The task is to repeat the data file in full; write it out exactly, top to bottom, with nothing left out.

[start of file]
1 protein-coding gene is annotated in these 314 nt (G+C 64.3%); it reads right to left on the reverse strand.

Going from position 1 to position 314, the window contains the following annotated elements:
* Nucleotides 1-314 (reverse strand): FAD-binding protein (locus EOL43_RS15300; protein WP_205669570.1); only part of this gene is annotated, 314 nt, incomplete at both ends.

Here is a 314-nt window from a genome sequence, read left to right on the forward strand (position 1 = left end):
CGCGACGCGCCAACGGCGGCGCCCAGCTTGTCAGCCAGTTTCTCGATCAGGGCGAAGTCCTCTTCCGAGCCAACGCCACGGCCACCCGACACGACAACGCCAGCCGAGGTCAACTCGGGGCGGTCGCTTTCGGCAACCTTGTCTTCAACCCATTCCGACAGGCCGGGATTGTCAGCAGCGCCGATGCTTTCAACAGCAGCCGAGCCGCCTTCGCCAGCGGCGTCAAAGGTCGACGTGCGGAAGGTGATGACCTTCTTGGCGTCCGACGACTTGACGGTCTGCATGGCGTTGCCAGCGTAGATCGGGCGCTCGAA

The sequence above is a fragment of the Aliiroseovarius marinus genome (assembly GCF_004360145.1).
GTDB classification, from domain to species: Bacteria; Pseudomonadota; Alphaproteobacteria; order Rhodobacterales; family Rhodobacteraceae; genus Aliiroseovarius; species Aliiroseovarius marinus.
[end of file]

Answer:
1 protein-coding gene is annotated in these 314 nt (G+C 64.3%); it reads right to left on the reverse strand.

Going from position 1 to position 314, the window contains the following annotated elements:
* Nucleotides 1-314 (reverse strand): FAD-binding protein (locus EOL43_RS15300; protein WP_205669570.1); only part of this gene is annotated, 314 nt, incomplete at both ends.

Here is a 314-nt window from a genome sequence, read left to right on the forward strand (position 1 = left end):
CGCGACGCGCCAACGGCGGCGCCCAGCTTGTCAGCCAGTTTCTCGATCAGGGCGAAGTCCTCTTCCGAGCCAACGCCACGGCCACCCGACACGACAACGCCAGCCGAGGTCAACTCGGGGCGGTCGCTTTCGGCAACCTTGTCTTCAACCCATTCCGACAGGCCGGGATTGTCAGCAGCGCCGATGCTTTCAACAGCAGCCGAGCCGCCTTCGCCAGCGGCGTCAAAGGTCGACGTGCGGAAGGTGATGACCTTCTTGGCGTCCGACGACTTGACGGTCTGCATGGCGTTGCCAGCGTAGATCGGGCGCTCGAA

The sequence above is a fragment of the Aliiroseovarius marinus genome (assembly GCF_004360145.1).
GTDB classification, from domain to species: Bacteria; Pseudomonadota; Alphaproteobacteria; order Rhodobacterales; family Rhodobacteraceae; genus Aliiroseovarius; species Aliiroseovarius marinus.